This is a clear case of violation of the easement rights of the owner. Infringement of easement occurs when a certain land is possessed by the occupier to enjoy that particular land cost to do or to prevent from doing something upon it. It can be seen that Bruno had the ownership of the weekend land and cannot erect a retaining wall by placing concrete blocks on the property of Geraldine. This is a clear case of abuse of easement rights on the part of Bruno. Under such a situation according to the case of Brown vs Voss9, the photo of law will serve damages instead of injection to the person who has committed the abuse of his easement rights. Under the common law, property rights are considered to be very sacred most of the people and this gives rise to the right of easement which can be used by the neighbour without having any actual position of the land10. Passing through the neighbours land to get into to some other property will be considered as an easement right but in the lights of the present facts and circumstances the easement rights are violated by Bruno as he had not only started roaming on the property of Geraldine without her knowledge and permission but had also placed concrete blocks for approximately 30 cm which is a complete violation of easement rights provided to a person under the law of Australia.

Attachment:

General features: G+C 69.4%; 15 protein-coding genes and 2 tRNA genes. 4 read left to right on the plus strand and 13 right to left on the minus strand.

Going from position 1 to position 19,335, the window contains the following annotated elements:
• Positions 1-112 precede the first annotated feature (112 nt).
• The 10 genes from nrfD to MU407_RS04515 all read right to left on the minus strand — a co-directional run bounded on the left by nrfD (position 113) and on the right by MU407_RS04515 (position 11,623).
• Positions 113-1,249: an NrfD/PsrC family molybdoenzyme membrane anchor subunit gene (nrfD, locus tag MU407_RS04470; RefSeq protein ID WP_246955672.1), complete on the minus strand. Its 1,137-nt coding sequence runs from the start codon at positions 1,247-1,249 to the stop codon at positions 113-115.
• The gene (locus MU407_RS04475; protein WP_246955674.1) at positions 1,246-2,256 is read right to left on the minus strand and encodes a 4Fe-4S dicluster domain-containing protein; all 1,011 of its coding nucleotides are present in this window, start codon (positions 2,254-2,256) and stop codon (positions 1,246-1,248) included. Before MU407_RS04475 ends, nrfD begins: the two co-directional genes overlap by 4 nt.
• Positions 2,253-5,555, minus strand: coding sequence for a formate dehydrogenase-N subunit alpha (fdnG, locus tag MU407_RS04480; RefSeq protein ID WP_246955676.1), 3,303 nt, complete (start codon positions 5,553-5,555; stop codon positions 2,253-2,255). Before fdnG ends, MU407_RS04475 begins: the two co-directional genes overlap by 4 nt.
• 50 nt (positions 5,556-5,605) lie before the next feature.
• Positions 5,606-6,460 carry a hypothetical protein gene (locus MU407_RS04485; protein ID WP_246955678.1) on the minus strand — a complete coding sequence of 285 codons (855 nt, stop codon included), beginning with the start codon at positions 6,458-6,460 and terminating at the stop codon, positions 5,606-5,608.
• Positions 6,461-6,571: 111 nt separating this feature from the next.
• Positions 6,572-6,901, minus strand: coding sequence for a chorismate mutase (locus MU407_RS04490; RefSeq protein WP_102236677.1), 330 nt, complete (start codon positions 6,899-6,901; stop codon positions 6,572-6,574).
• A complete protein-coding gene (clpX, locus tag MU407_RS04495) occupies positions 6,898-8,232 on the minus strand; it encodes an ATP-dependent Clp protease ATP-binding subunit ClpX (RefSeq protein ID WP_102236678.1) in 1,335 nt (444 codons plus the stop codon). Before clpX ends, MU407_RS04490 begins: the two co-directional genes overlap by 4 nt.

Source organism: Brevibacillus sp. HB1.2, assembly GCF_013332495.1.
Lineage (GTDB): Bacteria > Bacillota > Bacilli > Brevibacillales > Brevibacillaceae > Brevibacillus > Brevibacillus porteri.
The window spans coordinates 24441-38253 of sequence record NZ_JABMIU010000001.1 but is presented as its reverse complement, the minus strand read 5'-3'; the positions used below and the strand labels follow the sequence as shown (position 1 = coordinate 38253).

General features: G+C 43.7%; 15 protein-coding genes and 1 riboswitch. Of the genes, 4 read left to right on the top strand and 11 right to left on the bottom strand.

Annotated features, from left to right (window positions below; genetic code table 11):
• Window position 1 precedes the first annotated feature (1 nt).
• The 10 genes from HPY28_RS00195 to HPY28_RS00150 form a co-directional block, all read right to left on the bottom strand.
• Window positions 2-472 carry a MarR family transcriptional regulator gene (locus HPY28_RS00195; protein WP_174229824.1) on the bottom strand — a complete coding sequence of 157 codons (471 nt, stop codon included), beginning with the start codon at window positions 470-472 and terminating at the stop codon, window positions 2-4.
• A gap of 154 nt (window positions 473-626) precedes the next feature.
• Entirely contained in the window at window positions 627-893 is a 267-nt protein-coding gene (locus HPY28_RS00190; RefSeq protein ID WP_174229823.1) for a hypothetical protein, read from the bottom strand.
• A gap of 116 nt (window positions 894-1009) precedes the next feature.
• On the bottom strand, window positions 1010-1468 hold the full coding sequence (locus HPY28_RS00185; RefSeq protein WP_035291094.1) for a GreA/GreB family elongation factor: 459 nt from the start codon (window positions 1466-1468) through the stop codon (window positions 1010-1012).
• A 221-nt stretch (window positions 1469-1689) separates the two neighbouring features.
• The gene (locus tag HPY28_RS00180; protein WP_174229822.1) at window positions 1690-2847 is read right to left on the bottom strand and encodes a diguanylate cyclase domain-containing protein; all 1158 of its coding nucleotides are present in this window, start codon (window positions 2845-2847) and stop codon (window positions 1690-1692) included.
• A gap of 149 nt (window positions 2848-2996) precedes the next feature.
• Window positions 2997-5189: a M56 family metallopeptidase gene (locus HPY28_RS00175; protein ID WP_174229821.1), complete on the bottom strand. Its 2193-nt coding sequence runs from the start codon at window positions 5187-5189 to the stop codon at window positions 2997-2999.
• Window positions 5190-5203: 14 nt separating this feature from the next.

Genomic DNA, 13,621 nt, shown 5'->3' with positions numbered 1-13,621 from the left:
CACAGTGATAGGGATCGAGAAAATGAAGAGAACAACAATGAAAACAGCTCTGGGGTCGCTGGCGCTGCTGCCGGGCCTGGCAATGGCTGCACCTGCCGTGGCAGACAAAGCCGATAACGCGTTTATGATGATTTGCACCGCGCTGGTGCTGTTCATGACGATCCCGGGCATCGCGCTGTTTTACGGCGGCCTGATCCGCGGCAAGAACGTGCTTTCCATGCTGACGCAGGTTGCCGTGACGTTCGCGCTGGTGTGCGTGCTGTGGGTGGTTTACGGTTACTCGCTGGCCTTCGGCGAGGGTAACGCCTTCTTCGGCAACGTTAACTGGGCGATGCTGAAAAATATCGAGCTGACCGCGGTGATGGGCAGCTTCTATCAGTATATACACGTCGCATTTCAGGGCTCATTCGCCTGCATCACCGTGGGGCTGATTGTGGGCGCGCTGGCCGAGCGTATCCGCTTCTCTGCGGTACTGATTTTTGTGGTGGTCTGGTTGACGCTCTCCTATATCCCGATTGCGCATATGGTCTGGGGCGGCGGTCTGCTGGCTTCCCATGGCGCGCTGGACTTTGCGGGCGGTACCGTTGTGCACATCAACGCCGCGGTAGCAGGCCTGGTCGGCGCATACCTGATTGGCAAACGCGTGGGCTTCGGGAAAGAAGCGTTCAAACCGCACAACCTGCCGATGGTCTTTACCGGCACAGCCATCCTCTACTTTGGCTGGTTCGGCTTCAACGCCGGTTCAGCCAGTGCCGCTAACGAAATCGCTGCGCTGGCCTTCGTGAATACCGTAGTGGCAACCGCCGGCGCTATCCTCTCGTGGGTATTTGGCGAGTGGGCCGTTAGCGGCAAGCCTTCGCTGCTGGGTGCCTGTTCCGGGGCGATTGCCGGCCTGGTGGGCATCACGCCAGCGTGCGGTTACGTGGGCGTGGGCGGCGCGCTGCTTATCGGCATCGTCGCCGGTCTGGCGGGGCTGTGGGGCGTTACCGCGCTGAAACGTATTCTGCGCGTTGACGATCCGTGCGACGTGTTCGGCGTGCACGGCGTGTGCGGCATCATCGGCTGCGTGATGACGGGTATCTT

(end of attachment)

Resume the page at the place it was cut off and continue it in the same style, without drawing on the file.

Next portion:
This is a clear case of the negative easement as particularly there are two categories of easement that are positive and negative which provides a mandate to a person regarding what can be done and what cannot be done to create a particular easement. For positive is meant a situation arises where a dominant tenement requires a benefit from a servant tenement and therefore a positive easement is created on a valid basis which allows a person to do certain things which would otherwise normally be treated as trespass or nuisance if there is no is men provided by the owner. On the other hand, the present case reflects light upon the negative easement where a servient tenement is abstained from doing certain particular things on the property of the other person for the enjoyment of their estate11. Creating any landmark for building any blocks will come under the category of the negative easement as this right goes beyond the positive is meant according to the law of tort.